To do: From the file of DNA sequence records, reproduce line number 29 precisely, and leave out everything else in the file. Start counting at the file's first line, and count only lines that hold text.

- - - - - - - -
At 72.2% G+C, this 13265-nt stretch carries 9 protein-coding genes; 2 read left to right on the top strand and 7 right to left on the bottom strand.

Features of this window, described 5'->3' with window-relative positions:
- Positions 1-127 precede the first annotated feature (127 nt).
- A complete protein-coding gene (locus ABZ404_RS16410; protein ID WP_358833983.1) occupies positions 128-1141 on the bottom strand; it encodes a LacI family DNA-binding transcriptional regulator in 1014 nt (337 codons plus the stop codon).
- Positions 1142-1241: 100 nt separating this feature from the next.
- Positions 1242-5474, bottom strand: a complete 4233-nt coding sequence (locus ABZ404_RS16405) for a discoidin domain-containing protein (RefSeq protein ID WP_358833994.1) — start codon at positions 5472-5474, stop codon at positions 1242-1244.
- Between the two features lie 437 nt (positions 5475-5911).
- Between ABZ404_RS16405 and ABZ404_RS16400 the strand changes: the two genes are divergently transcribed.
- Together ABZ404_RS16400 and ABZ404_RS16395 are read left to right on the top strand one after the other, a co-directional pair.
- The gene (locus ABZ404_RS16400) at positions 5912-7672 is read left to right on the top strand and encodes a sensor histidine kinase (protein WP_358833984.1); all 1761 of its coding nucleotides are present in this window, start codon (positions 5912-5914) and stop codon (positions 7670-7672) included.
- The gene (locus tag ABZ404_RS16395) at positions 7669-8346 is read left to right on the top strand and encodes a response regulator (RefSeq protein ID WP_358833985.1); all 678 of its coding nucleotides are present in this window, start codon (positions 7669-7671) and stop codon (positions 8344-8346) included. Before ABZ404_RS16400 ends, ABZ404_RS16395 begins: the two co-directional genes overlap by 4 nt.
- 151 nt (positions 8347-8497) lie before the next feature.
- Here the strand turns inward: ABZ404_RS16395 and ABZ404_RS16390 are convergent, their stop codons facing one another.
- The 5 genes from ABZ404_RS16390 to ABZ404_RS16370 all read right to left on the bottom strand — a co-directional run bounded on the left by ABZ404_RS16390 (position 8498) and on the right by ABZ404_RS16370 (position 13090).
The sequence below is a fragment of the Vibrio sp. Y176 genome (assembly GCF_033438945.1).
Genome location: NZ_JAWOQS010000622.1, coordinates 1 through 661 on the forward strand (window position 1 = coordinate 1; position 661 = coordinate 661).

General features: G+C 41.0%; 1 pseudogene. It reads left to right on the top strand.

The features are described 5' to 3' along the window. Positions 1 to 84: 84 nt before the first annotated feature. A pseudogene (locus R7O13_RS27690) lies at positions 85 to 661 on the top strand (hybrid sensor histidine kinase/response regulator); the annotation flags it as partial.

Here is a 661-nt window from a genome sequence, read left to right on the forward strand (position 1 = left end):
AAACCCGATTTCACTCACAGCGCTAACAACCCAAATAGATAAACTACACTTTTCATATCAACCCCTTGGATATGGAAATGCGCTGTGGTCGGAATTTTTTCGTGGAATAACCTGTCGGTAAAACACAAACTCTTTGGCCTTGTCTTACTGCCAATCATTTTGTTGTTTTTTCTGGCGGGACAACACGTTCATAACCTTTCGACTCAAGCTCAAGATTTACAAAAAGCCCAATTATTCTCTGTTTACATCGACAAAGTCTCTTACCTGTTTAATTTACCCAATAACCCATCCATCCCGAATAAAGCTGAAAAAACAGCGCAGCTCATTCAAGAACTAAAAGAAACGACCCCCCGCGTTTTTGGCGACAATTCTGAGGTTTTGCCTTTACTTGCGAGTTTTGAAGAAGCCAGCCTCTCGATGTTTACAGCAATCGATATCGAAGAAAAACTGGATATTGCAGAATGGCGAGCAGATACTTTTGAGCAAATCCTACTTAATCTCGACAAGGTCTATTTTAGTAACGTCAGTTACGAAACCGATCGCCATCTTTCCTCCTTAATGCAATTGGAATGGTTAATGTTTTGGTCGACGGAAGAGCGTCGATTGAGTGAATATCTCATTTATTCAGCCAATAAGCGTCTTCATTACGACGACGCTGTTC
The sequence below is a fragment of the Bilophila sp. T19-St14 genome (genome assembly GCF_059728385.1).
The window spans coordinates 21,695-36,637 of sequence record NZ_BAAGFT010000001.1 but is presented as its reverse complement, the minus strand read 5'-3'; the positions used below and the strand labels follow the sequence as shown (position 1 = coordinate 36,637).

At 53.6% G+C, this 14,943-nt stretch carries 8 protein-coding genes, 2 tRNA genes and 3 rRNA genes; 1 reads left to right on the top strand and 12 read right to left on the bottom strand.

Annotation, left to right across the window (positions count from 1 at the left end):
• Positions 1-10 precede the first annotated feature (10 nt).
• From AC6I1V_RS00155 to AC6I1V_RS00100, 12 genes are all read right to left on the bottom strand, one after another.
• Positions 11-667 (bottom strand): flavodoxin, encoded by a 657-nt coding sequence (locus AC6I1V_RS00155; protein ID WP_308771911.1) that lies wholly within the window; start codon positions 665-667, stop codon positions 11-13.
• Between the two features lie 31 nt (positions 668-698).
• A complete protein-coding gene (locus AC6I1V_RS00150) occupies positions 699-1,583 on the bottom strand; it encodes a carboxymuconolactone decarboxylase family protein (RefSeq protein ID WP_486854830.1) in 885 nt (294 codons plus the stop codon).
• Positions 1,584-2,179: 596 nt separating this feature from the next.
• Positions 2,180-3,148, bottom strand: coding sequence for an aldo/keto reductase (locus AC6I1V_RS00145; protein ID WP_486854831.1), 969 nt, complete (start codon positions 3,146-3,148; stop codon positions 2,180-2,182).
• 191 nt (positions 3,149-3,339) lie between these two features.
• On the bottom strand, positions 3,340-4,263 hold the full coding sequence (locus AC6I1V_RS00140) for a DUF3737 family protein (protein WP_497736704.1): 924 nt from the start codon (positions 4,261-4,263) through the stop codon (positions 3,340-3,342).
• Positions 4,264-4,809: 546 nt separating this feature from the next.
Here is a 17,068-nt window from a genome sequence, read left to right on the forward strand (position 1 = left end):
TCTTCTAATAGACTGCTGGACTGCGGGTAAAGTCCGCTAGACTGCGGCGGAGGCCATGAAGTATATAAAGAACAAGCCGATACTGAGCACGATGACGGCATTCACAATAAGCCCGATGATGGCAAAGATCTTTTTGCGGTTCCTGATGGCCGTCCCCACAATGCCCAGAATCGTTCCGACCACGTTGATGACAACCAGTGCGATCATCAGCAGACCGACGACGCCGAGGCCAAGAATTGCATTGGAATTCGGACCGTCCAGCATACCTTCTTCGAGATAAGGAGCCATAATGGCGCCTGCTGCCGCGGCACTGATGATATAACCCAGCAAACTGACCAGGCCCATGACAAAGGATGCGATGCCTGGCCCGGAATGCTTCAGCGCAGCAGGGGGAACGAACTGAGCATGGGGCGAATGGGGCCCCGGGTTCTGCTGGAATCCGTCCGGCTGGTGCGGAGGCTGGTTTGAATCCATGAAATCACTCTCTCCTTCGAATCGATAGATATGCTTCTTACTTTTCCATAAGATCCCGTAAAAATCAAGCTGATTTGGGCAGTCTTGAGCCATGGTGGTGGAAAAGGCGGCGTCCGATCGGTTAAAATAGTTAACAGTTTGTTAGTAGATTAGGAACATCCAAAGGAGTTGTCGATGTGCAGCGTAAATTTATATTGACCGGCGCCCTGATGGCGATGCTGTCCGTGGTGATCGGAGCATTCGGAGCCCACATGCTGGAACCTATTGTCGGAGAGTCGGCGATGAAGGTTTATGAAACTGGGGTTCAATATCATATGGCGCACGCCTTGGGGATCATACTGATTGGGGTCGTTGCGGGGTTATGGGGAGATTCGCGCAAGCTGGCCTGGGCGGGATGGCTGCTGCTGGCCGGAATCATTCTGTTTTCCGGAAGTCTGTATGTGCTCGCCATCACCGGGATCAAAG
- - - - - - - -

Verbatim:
• A complete protein-coding gene (locus AC6I1V_RS00150) occupies positions 699-1,583 on the bottom strand; it encodes a carboxymuconolactone decarboxylase family protein (RefSeq protein ID WP_486854830.1) in 885 nt (294 codons plus the stop codon).